BTR Artist of the Week: Parlovr


Pop music has always been the creative mutt of genres, and for Canadian group, Parlovr, it’s also a crossbreed of something tangentially cool yet without focus. The alternative rock band is the latest offspring of Montreal’s enigmatic pop scene, and slowly becoming the biggest thing around that no one knows about. Their synthy rhythms and simple melodies evoke decades of musical experimentation with a redefined modern purpose, and music connoisseurs everywhere are beginning to catch the wave.

“I would describe our sound as ‘sloppy pop’ because it strives for catchy bits without the tightness of ‘commercial’ pop,” notes frontman Alex Cooper. “It’s best enjoyed naked with a piece of blueberry pie. And maybe live.”

There are hints of both garage band funk and electro-pop in their illogical, happy anthems. The trio noticeably abandons classical technique in favor of something more lackadaisical. They’re a blogger’s treat—unknown but quickly spreading like a pandemic among the savviest of online tastemakers. Well-regarded for their charismatic and high-energy stage performance, the band is currently touring the Northeast with fellow Canadians, The Suuns, to promote their self-titled debut album. When all is said and done however, they can also be found playing for a crowd of no one, in a graffiti-laden underground tunnel just for, you know, acoustical value.

“A lot of people have commented on the weird cross section of genres that we play,” explains Cooper. “Some people criticize us for it and others are impressed by it… I think it’s just about writing good songs, which is what we try to do. I personally get bored of things that sound too monolithic.”

Most commonly compared to indie phenom, Arcade Fire, Parlovr doesn’t have a string orchestra, veers specifically towards sarcasm, and is the first to admit it’s “not overly ambitious.” In fact, Parlovr looks more like three college kids plucked from their basement jam session and thrown on stage to carry forth with their routine. Their style is plaid and denim; their faces nondescript; their hair a little longer than necessary. They clearly don’t look too far into anything, preferring instead to enjoy life with a naïve sensibility.  Even their moniker (pronounced ‘Parlour,’ but spelled with a ‘v’) is merely a spark of their imagination with a twist.

“It was originally ‘parlour’, but we thought it’d look more evil with a ‘v’ and apparently there were more ‘parlour’ bands out there,” recalls Cooper. “I think there was a time when ‘parlour’ was in line to be the next ‘wolf’. Fortunately, that never saw the light of day.”

The guys pride themselves on an almost irresponsible, uncouth approach to the business of pop production. Their multi-instrumental sonic flair settles them well into the world of indie rock confection, and ultimately came together as “a cheap Kmart guitar with its guts ripped out, a two-piece drum kit and a keyboard with a mind of its own.” This, along with free spirit and blind ambition, and Parlovr hit the ground running.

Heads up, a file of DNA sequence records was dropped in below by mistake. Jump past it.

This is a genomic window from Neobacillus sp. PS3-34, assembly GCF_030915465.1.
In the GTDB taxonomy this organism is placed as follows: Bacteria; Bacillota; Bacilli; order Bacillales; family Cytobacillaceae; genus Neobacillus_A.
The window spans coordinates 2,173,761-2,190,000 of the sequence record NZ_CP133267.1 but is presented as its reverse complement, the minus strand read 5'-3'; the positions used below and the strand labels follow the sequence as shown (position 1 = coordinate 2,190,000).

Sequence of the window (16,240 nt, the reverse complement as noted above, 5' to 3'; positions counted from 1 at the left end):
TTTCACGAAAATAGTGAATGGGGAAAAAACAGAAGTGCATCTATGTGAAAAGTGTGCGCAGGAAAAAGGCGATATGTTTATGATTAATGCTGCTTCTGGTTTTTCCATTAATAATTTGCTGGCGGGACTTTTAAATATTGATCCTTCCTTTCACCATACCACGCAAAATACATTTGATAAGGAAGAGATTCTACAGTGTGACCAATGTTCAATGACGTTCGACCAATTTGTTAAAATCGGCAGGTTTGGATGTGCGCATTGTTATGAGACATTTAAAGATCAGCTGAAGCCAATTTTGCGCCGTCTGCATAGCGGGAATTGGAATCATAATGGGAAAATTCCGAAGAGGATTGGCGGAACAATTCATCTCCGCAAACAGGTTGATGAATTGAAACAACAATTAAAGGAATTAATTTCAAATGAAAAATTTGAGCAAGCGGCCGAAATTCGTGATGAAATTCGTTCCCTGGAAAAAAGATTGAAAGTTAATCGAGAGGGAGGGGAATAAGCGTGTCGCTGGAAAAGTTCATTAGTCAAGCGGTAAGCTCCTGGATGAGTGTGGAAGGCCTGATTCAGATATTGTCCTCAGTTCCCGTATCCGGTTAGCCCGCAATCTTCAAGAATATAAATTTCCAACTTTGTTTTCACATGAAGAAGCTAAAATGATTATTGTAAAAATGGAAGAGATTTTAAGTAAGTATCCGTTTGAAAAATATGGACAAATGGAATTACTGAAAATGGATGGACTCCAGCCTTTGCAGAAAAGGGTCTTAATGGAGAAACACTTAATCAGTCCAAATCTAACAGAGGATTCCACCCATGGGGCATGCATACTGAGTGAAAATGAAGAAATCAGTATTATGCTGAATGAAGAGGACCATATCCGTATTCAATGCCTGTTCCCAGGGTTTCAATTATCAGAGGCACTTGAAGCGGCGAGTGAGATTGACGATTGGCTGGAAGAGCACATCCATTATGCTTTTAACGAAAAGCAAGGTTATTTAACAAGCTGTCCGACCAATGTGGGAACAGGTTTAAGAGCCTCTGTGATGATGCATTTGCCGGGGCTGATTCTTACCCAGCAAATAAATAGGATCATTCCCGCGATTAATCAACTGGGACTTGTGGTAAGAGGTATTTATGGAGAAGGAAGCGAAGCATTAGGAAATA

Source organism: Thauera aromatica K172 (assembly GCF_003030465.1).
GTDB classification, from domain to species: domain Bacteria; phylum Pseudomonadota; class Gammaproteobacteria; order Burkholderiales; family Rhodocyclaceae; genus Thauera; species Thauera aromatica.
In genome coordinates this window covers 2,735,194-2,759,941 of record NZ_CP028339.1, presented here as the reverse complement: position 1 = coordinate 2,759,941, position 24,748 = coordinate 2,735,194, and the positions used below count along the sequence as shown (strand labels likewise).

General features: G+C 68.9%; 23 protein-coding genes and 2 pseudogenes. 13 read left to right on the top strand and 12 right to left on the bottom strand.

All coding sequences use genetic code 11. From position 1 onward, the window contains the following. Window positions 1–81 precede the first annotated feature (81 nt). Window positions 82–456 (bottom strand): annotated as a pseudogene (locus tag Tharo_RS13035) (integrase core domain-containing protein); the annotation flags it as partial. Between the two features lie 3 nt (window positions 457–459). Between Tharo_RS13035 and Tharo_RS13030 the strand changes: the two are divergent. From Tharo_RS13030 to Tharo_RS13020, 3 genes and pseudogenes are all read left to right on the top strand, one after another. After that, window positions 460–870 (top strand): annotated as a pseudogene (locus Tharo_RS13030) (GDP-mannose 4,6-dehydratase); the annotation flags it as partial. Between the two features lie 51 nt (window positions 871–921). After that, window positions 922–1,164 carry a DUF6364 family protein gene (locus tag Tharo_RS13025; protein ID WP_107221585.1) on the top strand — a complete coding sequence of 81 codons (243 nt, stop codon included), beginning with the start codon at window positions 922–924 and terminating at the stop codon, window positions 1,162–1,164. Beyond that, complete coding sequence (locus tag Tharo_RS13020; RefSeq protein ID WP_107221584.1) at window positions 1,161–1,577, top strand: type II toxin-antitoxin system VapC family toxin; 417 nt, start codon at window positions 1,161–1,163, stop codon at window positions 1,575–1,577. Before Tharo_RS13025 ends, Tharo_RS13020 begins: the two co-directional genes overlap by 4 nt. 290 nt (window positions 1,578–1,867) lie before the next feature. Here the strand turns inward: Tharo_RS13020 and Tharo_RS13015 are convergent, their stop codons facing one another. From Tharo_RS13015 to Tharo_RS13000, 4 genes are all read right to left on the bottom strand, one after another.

The lasting thought of their non-didactic pledge is that those who seek the truth will find it by avoiding too much philosophical reasoning. They write about hiccups, sleeping horses, thought clouds and a “palace of identical things.” Their heightened vocals are slightly off kilter, and their guitar riffs are on a faintly different beat from their drumming. Nevertheless, the coalition of noise fuses together impressively. Additionally, the band doesn’t seem easily jaded or daunted by much, and has a relatively realistic vantage point on its own state of affairs.

“One of the toughest things about working in the music industry nowadays is having to keep day jobs while still finding time to write and tour,” adds Cooper. “But, no complaints. We’re lucky to have the opportunity to tour in the first place.”

First Canada, now the States, and pretty soon the world, it’s safe to say Parlovr will enjoy the sweet taste of eminent success as much as the irony in how it all spontaneously came to be.

Upcoming Tour Dates
July 29  –  Cafe Campus-  Montreal, QC, Canada
Sept 3 – Les Nocturnes Du Musee d’Art Contemporain – Montreal, QC, Canada
Sept 4 –  Festival de Musique Emergente – Rouyn-Noranda, QC, Canada

Link to this article:

http://www.breakthruradio.com/index.php?b=artist.php?id=289


– Courtney Garcia

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